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Burns. 1999 Aug;25(5):415-23.

Efficacy of locally delivered polyclonal immunoglobulin against Pseudomonas aeruginosa infection in a murine burn wound model.

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Anthony G. Gristina Institute for Biomedical Research, USA.


The leading cause of morbidity and mortality in severe burn wound patients is infection. Treatment of burn wound infection is complicated by the emergence of antibiotic resistant organisms. A potential therapeutic alternative to antibiotic drugs is the local administration of polyclonal antibodies, termed passive local immunotherapy (PLI), directly to the burned tissue. A mouse burn wound infection model to simulate full thickness burn wound infection was used to evaluate the efficacy of passive local immunotherapy as a viable prophylactic or therapeutic agent. Pooled human immunoglobulins (IgG), delivered locally to the site of infection, are shown to be more effective at preventing fatal burn wound sepsis than treatment by intravenous infusion of IgG. A single 10 mg dose of human IgG administered locally to the burned, infected tissue site, either 24 hours prior to bacterial challenge, or within 3 hours after bacterial challenge, enhanced animal survival significantly (P < 0.001 and P < 0.05 respectively) compared to control animals. In addition, reduced levels of bacteria were found in local and systemic tissues of IgG-treated mice compared to control mice (P < 0.05). These data support the local use of polyclonal immunoglobulin preparations as an efficacious and cost effective means to prevent and treat burn wound infections.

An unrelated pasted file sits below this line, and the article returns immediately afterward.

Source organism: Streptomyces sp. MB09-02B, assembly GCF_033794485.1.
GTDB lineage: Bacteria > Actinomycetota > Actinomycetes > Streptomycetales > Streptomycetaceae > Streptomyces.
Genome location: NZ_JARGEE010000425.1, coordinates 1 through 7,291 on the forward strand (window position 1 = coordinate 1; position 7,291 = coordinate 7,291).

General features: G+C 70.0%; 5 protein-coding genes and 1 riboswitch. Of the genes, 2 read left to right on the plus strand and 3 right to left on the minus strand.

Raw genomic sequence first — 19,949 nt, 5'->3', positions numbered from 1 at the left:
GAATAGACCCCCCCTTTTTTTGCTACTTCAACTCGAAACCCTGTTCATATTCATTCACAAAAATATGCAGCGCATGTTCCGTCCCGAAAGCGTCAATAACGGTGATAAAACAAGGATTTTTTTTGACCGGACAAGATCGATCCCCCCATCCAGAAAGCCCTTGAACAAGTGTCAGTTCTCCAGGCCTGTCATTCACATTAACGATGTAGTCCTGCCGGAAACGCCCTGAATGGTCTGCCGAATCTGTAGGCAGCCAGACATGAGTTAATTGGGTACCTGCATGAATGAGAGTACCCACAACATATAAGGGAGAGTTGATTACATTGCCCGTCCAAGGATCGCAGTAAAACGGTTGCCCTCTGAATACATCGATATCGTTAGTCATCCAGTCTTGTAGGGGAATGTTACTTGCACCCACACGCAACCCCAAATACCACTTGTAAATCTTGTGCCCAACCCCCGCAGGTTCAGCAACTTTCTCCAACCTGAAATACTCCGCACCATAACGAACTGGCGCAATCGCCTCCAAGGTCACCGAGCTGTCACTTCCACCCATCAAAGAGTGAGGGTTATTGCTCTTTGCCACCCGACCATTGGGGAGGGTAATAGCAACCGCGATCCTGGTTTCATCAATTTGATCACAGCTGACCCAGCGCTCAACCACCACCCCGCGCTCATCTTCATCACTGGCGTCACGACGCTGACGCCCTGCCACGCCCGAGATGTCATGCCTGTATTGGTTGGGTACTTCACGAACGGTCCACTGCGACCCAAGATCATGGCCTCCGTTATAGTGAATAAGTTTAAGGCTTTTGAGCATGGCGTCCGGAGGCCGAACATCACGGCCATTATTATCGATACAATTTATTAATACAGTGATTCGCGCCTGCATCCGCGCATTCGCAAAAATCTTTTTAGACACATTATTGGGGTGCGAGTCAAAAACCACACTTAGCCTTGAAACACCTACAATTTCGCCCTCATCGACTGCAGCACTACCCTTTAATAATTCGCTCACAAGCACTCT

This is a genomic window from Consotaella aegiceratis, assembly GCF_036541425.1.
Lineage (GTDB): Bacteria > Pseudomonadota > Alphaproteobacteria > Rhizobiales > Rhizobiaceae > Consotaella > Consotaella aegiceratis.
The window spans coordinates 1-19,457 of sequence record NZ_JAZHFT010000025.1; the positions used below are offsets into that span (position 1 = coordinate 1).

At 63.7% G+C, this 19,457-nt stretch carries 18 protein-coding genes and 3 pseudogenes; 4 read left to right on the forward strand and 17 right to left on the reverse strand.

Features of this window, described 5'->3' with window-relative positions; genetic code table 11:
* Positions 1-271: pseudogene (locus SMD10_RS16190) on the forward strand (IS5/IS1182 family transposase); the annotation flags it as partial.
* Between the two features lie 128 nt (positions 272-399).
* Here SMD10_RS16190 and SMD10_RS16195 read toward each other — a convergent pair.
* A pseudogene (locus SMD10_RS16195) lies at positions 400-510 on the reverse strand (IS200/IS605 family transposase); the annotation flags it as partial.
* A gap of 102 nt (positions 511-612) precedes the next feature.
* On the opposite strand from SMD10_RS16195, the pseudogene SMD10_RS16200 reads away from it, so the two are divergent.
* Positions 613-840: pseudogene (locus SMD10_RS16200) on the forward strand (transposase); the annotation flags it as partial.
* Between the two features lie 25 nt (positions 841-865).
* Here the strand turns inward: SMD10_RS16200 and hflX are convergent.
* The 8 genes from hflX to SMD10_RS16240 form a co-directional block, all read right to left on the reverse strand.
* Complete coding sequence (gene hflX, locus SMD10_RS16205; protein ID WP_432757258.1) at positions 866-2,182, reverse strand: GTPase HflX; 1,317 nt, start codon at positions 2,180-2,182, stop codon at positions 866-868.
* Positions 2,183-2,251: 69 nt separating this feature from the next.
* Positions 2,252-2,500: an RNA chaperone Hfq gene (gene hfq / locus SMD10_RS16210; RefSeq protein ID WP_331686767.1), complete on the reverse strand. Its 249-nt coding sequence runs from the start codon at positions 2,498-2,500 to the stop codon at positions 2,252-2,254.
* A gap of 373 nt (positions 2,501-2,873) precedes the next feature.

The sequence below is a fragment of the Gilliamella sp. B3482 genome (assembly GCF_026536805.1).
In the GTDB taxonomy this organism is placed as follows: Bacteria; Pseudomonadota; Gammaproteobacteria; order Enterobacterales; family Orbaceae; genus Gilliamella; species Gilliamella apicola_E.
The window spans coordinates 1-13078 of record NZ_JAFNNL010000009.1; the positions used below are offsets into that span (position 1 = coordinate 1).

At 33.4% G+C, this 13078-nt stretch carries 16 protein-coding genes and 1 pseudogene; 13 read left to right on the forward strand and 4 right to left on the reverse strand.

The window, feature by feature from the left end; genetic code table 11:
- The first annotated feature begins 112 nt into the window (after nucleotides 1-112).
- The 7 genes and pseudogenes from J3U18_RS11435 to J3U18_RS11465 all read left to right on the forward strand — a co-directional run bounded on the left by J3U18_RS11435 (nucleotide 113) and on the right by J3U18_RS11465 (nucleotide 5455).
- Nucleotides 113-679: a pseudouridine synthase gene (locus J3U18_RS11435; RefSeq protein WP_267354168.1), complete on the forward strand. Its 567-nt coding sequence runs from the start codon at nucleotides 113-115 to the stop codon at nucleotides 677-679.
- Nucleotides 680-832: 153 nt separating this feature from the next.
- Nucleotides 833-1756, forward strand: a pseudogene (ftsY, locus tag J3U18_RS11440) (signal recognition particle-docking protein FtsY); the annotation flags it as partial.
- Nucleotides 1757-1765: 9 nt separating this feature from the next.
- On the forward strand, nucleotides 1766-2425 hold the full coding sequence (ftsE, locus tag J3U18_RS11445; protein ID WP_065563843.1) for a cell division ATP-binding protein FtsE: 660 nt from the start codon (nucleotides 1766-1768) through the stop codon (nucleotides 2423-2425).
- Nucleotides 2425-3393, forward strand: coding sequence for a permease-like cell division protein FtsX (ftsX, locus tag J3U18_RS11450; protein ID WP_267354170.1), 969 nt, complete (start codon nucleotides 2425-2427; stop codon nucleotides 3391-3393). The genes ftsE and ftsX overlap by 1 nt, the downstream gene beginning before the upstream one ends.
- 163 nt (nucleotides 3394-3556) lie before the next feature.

[Indexed for MEDLINE]

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